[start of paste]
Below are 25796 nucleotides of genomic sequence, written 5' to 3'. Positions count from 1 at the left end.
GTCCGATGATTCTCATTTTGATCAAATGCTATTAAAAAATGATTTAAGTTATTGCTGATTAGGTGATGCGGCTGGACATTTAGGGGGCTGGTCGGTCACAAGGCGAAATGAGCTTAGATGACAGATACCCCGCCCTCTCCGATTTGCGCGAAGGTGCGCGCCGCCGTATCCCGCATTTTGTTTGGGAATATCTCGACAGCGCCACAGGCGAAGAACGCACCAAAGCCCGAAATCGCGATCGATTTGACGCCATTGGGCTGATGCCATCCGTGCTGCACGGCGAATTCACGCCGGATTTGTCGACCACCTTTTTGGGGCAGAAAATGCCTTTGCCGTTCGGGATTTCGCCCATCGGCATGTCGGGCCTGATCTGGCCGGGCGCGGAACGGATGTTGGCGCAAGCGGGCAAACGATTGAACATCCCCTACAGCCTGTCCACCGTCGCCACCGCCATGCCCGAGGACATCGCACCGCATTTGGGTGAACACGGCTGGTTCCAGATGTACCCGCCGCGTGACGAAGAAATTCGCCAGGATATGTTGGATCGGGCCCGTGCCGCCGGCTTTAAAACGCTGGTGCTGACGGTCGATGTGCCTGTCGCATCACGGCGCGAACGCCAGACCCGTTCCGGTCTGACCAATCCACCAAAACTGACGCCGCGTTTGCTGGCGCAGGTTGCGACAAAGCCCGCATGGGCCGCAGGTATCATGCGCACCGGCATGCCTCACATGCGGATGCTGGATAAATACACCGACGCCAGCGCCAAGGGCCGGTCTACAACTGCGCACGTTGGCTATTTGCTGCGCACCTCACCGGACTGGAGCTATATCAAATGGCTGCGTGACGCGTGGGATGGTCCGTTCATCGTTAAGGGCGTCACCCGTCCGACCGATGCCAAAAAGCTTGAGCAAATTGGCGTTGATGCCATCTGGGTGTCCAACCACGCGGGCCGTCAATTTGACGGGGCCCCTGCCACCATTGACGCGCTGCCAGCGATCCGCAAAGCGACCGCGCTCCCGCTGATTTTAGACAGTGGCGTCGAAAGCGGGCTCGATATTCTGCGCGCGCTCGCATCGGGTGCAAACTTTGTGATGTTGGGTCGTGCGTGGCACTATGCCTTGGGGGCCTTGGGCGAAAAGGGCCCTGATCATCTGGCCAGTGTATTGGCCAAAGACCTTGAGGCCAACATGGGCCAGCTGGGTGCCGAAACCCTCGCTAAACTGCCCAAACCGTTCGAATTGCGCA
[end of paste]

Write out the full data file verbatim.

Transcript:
Below are 25796 nucleotides of genomic sequence, written 5' to 3'. Positions count from 1 at the left end.
GTCCGATGATTCTCATTTTGATCAAATGCTATTAAAAAATGATTTAAGTTATTGCTGATTAGGTGATGCGGCTGGACATTTAGGGGGCTGGTCGGTCACAAGGCGAAATGAGCTTAGATGACAGATACCCCGCCCTCTCCGATTTGCGCGAAGGTGCGCGCCGCCGTATCCCGCATTTTGTTTGGGAATATCTCGACAGCGCCACAGGCGAAGAACGCACCAAAGCCCGAAATCGCGATCGATTTGACGCCATTGGGCTGATGCCATCCGTGCTGCACGGCGAATTCACGCCGGATTTGTCGACCACCTTTTTGGGGCAGAAAATGCCTTTGCCGTTCGGGATTTCGCCCATCGGCATGTCGGGCCTGATCTGGCCGGGCGCGGAACGGATGTTGGCGCAAGCGGGCAAACGATTGAACATCCCCTACAGCCTGTCCACCGTCGCCACCGCCATGCCCGAGGACATCGCACCGCATTTGGGTGAACACGGCTGGTTCCAGATGTACCCGCCGCGTGACGAAGAAATTCGCCAGGATATGTTGGATCGGGCCCGTGCCGCCGGCTTTAAAACGCTGGTGCTGACGGTCGATGTGCCTGTCGCATCACGGCGCGAACGCCAGACCCGTTCCGGTCTGACCAATCCACCAAAACTGACGCCGCGTTTGCTGGCGCAGGTTGCGACAAAGCCCGCATGGGCCGCAGGTATCATGCGCACCGGCATGCCTCACATGCGGATGCTGGATAAATACACCGACGCCAGCGCCAAGGGCCGGTCTACAACTGCGCACGTTGGCTATTTGCTGCGCACCTCACCGGACTGGAGCTATATCAAATGGCTGCGTGACGCGTGGGATGGTCCGTTCATCGTTAAGGGCGTCACCCGTCCGACCGATGCCAAAAAGCTTGAGCAAATTGGCGTTGATGCCATCTGGGTGTCCAACCACGCGGGCCGTCAATTTGACGGGGCCCCTGCCACCATTGACGCGCTGCCAGCGATCCGCAAAGCGACCGCGCTCCCGCTGATTTTAGACAGTGGCGTCGAAAGCGGGCTCGATATTCTGCGCGCGCTCGCATCGGGTGCAAACTTTGTGATGTTGGGTCGTGCGTGGCACTATGCCTTGGGGGCCTTGGGCGAAAAGGGCCCTGATCATCTGGCCAGTGTATTGGCCAAAGACCTTGAGGCCAACATGGGCCAGCTGGGTGCCGAAACCCTCGCTAAACTGCCCAAACCGTTCGAATTGCGCA